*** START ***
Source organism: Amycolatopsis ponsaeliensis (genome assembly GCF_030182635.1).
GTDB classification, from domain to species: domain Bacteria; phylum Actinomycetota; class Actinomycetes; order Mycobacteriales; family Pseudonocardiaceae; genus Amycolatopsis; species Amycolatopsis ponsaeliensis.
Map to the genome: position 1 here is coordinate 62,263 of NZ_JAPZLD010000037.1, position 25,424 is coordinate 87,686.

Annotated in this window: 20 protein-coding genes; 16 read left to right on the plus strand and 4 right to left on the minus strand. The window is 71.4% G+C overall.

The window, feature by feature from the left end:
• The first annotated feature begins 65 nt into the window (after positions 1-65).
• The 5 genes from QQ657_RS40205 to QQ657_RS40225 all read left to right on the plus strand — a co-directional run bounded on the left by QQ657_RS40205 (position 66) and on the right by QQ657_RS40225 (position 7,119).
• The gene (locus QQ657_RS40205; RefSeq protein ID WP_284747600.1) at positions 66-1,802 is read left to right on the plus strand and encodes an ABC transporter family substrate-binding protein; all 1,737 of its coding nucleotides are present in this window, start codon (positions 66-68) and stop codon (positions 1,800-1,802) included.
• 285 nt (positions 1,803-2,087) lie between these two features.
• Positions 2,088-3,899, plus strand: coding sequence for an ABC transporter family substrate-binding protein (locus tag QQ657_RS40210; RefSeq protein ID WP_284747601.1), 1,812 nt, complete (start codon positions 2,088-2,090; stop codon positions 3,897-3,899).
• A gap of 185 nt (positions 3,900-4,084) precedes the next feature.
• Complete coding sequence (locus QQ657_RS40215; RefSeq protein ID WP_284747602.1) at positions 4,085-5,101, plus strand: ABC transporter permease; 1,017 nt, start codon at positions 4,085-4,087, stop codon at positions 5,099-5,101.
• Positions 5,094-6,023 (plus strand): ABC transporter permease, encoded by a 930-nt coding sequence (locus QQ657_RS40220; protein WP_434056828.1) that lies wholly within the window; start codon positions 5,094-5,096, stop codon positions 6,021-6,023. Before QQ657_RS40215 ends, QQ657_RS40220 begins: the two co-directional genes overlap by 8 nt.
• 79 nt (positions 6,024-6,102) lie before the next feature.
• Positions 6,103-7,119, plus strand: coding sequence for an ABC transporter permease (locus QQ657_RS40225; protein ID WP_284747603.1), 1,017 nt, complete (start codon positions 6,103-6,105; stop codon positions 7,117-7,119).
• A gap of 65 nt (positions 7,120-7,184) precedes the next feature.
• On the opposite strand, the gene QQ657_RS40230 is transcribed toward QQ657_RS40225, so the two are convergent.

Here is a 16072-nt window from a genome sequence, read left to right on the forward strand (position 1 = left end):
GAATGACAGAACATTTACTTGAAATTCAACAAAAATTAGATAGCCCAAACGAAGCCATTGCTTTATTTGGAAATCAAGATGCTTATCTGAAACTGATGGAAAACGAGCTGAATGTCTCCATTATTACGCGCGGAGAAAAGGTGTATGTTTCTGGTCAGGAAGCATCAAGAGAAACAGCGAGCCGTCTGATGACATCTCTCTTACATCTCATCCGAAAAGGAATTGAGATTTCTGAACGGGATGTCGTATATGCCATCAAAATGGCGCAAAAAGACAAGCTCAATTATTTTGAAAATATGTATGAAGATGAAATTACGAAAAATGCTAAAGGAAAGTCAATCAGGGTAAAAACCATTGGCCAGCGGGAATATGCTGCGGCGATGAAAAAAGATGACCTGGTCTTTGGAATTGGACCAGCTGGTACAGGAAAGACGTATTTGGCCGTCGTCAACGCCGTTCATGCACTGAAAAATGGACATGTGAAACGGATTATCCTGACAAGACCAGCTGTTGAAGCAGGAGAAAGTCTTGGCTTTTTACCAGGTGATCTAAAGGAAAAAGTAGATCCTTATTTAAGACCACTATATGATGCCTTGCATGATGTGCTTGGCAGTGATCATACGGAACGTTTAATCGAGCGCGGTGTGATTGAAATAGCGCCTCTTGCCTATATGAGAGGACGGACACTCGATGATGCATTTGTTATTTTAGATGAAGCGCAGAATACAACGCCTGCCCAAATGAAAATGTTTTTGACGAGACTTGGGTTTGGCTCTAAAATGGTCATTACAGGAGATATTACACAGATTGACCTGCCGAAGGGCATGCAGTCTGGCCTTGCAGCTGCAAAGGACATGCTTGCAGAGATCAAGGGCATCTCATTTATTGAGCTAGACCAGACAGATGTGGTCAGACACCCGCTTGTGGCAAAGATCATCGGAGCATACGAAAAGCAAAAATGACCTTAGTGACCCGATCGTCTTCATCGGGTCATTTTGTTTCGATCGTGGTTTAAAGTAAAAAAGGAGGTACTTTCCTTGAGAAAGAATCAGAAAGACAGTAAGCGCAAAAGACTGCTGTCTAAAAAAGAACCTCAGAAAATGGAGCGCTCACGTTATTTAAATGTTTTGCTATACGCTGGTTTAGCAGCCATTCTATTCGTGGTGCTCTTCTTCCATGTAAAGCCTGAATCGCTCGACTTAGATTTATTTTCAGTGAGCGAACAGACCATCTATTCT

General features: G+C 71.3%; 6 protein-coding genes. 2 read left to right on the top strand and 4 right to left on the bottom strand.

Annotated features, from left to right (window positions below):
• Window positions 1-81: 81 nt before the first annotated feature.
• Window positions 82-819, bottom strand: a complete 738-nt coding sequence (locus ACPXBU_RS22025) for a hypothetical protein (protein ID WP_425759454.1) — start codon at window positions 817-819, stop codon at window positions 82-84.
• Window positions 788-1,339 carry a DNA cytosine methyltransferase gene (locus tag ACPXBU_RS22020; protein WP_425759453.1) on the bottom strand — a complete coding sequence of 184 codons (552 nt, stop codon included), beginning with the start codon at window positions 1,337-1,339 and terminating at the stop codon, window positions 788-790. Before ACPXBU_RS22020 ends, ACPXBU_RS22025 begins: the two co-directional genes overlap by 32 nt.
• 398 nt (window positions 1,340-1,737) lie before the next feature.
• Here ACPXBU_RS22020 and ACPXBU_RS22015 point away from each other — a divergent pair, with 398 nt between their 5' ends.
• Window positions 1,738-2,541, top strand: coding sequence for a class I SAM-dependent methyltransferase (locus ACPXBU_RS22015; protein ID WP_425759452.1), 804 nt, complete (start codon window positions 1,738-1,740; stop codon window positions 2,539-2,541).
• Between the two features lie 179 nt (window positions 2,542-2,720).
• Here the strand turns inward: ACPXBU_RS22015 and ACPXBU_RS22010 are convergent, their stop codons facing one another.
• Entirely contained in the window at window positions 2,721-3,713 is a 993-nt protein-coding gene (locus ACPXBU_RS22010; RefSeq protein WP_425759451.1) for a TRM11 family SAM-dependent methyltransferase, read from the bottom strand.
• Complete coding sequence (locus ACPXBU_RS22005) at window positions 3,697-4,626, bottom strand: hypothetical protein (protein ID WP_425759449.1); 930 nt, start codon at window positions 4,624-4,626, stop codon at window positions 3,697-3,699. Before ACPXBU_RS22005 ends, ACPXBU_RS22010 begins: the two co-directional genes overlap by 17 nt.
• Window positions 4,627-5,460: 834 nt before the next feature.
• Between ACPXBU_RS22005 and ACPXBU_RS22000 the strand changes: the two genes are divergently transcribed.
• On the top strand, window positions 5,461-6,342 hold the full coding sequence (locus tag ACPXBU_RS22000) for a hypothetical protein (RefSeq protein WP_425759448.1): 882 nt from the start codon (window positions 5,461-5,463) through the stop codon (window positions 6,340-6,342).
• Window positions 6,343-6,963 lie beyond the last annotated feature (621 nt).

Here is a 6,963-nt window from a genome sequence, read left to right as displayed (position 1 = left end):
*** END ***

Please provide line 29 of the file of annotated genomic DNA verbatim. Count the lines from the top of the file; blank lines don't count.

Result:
• Here the strand turns inward: ACPXBU_RS22015 and ACPXBU_RS22010 are convergent, their stop codons facing one another.